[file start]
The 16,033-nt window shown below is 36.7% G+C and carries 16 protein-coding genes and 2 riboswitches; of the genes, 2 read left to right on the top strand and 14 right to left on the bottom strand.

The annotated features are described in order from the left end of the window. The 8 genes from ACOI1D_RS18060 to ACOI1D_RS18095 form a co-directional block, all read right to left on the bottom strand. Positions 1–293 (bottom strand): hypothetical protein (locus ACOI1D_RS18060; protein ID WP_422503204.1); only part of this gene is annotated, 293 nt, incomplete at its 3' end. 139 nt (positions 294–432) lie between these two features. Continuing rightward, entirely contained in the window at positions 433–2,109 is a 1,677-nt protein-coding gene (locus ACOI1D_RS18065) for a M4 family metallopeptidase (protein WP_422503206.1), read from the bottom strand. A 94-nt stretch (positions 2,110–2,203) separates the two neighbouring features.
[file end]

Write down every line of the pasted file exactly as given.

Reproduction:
The 16,033-nt window shown below is 36.7% G+C and carries 16 protein-coding genes and 2 riboswitches; of the genes, 2 read left to right on the top strand and 14 right to left on the bottom strand.

The annotated features are described in order from the left end of the window. The 8 genes from ACOI1D_RS18060 to ACOI1D_RS18095 form a co-directional block, all read right to left on the bottom strand. Positions 1–293 (bottom strand): hypothetical protein (locus ACOI1D_RS18060; protein ID WP_422503204.1); only part of this gene is annotated, 293 nt, incomplete at its 3' end. 139 nt (positions 294–432) lie between these two features. Continuing rightward, entirely contained in the window at positions 433–2,109 is a 1,677-nt protein-coding gene (locus ACOI1D_RS18065) for a M4 family metallopeptidase (protein WP_422503206.1), read from the bottom strand. A 94-nt stretch (positions 2,110–2,203) separates the two neighbouring features.